Figure CSM12. Pluto and its moons. From [27].


Pluto and its relatively large and close moon Charon revolve about their shared centre of gravity, as normal. In addition, there are four more small moons which orbit well outside the Pluto-Charon setup. Here's some of what Wikipedia says [13].

"The Pluto-Charon system is noteworthy for being one of the Solar System's few binary systems, defined as those whose barycentre (centre of gravity) lies above the primary's surface. This and the large size of Charon relative to Pluto has led some astronomers to call it a dwarf double planet.

The system is also unusual among planetary systems in that each is tidally locked to the other: Charon always presents the same face to Pluto, and Pluto always presents the same face to Charon. Because of this, the rotation period of each is equal to the time it takes the entire system to rotate around its common centre of gravity. Just as Pluto revolves on its side relative to the orbital plane, so the Pluto-Charon system does also."


It will be apparent that hardly anything that is currently known about the planets and their moons is a good fit with the protoplanetary disc theory. Let's go on now to see what the Cosmic Smog model says.

Gathering snowballs
Let's use the term 'planetesimals' for all the solid bodies assumed to exist at the time of solar-system formation and up to the present. This will include asteroids, comets, dwarf planets, and planets and stars themselves.

It has been noted earlier that many of these planetesimals contain a lot of water in the form of ice. This is as might be expected, water is made of hydrogen and oxygen, the most common and third most common elements in the universe.

Uranus and Neptune were noted as 'ice planets'. All comets contain some ice -- their characteristic 'tails' are mostly made up of water molecules, evaporated from their ice stores, and pushed away from their path by the pressure of sunlight (their tails always point away from the Sun, not along their path of passage). Distant Sedna was noted as having a composition "largely a mixture of water, methane and nitrogen ices".

The formation of planets is like a gigantic snowball fight. The balls bounce off, break apart, or stick together, but in the end they are rolled up into one enormous ball, a planet-ball that has gathered up all the snowflakes in the surrounding area. 
-- Claude J. All¸gre, in
Quotation CSMQ2


So the quotation likening the planetesimals to snowballs is not so far off. Bodies closer to the Sun than Jupiter, however, are typically mostly rock. We'll see later why this might be.

We've already seen that the area containing the greater Solar System, which is referred to as the Oort Cloud, very probably contains a huge mass of planetesimals. These likely consist of a wide range of aggregations, from dust up to giant planets in size.

So what marks out our Solar System from the rest of the Oort Cloud, why do we know it is different? It may be different only in that one of these aggregations happens to have achieved star mass, and in so doing has been able to start the thermonuclear process which generates the light of the Sun and most other stars.

The inner Solar System may differ from the rest of the Oort Cloud, only in that aggregation has produced a body of the mass of a star. (Proposition CSMP5)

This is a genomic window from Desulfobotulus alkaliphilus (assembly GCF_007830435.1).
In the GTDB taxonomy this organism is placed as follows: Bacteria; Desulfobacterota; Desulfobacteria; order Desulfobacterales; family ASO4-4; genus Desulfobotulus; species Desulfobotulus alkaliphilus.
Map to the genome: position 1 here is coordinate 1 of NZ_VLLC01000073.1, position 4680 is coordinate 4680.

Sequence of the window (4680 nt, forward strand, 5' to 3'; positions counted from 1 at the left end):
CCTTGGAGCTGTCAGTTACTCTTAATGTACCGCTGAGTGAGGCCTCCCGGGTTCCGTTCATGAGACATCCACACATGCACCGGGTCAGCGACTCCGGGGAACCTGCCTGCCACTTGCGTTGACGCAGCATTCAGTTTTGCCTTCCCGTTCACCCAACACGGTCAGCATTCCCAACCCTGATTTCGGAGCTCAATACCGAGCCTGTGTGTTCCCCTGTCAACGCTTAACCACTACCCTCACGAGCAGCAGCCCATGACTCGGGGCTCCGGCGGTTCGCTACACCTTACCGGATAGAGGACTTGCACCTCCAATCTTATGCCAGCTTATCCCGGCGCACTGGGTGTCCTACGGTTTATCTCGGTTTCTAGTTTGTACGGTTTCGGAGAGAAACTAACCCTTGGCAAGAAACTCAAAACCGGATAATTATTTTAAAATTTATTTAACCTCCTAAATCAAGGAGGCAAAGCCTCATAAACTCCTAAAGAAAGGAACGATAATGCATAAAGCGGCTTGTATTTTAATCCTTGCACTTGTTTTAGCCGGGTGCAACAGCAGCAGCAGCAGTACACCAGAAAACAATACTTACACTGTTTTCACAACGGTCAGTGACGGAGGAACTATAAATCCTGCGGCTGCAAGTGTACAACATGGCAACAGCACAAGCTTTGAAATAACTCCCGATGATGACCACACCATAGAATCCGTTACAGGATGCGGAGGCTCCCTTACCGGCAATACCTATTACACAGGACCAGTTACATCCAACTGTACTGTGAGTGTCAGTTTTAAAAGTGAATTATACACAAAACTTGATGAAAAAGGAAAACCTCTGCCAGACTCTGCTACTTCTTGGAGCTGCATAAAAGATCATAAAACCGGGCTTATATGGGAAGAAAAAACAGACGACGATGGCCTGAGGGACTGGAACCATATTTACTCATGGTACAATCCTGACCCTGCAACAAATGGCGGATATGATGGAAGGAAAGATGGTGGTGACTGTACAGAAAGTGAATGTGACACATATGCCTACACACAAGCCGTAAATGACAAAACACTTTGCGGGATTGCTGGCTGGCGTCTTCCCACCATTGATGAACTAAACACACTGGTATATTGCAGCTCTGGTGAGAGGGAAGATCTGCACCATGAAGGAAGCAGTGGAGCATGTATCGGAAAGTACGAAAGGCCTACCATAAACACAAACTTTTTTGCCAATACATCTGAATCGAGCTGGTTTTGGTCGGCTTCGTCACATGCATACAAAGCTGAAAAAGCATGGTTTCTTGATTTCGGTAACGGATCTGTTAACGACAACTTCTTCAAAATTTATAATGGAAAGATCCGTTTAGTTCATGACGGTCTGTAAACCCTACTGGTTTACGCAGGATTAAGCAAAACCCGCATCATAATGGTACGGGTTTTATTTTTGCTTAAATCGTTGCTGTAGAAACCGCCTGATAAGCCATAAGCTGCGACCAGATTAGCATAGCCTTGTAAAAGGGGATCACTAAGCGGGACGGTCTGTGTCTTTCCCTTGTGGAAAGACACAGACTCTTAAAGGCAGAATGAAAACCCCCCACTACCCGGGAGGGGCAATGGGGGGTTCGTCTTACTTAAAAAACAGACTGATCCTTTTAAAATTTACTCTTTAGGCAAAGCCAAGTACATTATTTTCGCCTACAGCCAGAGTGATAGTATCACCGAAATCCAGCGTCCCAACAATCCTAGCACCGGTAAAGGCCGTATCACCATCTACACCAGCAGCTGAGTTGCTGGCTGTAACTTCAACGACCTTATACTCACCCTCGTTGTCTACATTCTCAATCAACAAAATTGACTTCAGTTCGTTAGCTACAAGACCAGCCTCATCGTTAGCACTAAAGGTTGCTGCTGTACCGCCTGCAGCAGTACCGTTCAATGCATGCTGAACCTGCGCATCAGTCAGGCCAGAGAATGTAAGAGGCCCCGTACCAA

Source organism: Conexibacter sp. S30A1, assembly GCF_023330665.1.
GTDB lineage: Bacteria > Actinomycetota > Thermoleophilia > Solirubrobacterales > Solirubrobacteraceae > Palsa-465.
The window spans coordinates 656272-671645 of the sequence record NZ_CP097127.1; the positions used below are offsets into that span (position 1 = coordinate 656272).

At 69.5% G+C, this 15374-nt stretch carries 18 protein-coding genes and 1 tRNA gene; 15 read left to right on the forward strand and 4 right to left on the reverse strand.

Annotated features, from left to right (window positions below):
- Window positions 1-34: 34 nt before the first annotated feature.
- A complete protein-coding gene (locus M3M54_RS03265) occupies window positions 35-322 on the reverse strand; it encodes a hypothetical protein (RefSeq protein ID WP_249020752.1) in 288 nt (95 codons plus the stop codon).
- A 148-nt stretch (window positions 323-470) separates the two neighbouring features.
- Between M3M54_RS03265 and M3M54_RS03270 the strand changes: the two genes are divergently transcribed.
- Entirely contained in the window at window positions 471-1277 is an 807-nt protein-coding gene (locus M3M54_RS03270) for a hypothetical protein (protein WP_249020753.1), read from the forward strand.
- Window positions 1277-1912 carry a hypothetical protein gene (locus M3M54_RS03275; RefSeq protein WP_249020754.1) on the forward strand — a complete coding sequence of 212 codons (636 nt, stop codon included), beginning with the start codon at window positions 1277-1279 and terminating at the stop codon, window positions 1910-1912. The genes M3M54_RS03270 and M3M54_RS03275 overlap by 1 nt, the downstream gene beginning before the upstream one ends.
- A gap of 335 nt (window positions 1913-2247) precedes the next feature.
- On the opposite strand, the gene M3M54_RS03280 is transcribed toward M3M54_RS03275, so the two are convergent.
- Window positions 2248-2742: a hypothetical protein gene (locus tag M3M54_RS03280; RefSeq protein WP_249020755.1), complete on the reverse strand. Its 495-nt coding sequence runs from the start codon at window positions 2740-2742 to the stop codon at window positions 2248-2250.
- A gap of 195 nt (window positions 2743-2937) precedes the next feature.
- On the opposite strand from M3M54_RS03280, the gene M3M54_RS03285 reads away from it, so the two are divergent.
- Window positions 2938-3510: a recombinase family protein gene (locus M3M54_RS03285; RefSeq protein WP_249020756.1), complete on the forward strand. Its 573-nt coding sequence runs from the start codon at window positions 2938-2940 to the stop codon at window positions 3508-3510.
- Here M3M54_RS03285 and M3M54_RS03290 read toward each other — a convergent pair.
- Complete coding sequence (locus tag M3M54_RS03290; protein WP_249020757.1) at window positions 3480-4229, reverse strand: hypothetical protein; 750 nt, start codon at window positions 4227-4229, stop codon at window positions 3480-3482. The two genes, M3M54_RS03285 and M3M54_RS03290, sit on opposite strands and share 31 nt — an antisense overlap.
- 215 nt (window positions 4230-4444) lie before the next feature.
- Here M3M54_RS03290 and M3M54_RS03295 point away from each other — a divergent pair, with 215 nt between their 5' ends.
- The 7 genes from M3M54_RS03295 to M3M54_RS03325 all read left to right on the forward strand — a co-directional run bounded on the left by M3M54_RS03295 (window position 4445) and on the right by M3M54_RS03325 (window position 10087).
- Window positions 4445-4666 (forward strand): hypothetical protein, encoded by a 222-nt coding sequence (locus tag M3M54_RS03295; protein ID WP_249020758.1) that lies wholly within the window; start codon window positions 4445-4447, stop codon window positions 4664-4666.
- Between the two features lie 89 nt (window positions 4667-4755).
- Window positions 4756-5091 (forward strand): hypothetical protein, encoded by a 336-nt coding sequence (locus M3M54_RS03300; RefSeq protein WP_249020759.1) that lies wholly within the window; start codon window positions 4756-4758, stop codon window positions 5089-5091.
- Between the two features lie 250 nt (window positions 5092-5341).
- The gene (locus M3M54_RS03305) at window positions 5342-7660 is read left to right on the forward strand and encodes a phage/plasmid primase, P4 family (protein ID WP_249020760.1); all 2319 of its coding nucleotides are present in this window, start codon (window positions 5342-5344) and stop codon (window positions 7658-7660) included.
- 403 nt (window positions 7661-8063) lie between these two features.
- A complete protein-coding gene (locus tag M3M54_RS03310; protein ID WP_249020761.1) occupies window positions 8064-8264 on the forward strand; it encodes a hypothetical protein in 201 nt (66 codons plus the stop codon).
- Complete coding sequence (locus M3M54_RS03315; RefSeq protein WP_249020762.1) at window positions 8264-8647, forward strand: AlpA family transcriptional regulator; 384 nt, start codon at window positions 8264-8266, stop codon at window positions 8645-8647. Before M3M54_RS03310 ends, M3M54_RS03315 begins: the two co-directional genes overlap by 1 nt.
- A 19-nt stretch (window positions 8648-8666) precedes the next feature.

Proposition CSMP5


If this aspect of the Cosmic Smog model is correct, it has a number of implications. It means that our Oort Cloud may contain many other planet-sized objects, right up to the size of Black Dwarfs.

Black Dwarfs are normally thought of as the final stage in evolution of a small star, of perhaps 70% or less the mass of the Sun. Here is some of what Wikipedia says [28].

"A black dwarf is a white dwarf that has sufficiently cooled that it no longer emits significant heat or light. Because the time required for a white dwarf to reach this state is calculated to be longer than the current age of the universe (13.8 billion years), no black dwarfs are expected to exist in the universe yet.

A white dwarf is what remains of a main-sequence star of low or medium mass (below approximately 9 to 10 solar masses), after it has either expelled or fused all the elements for which it has sufficient temperature to fuse. What is left is then a dense ball of electron-degenerate matter that cools slowly by thermal radiation, eventually becoming a black dwarf.

If black dwarfs were to exist, they would be extremely difficult to detect, because, by definition, they would emit very little radiation. They would, however, be detectable through their gravitational influence."


In the Cosmic Smog model, black dwarfs may also be formed by aggregation of planetesimals, up to a mass too low to invoke any thermonuclear reaction which would generate enough light for them to be detected.

There are a number of points of interest in the Wikipedia writeup quoted above. In the first paragraph, the view is expressed that no black dwarfs would be expected to exist in the universe, conventionally supposed to have an age of 13.8 billion years.

In a stablemate article, The Placid Universe Model -- Why the Universe is NOT Expanding [31], I give evidence that the Universe is infinite in space and time, so that the 13.8 billion-year age does not apply. In fact, bodies with above definition of black dwarf are known to exist in profusion, under the name of rogue planets, which we'll look at below.

In the second paragraph it notes "What is left is then a dense ball of electron-degenerate matter". In another stablemate article, Inside The Earth -- The Heartfire Model, I suggest that the fate of cosmic bodies, from planetesimals up to stars, depends on the mass they have accumulated in formation -- not a novel idea in itself.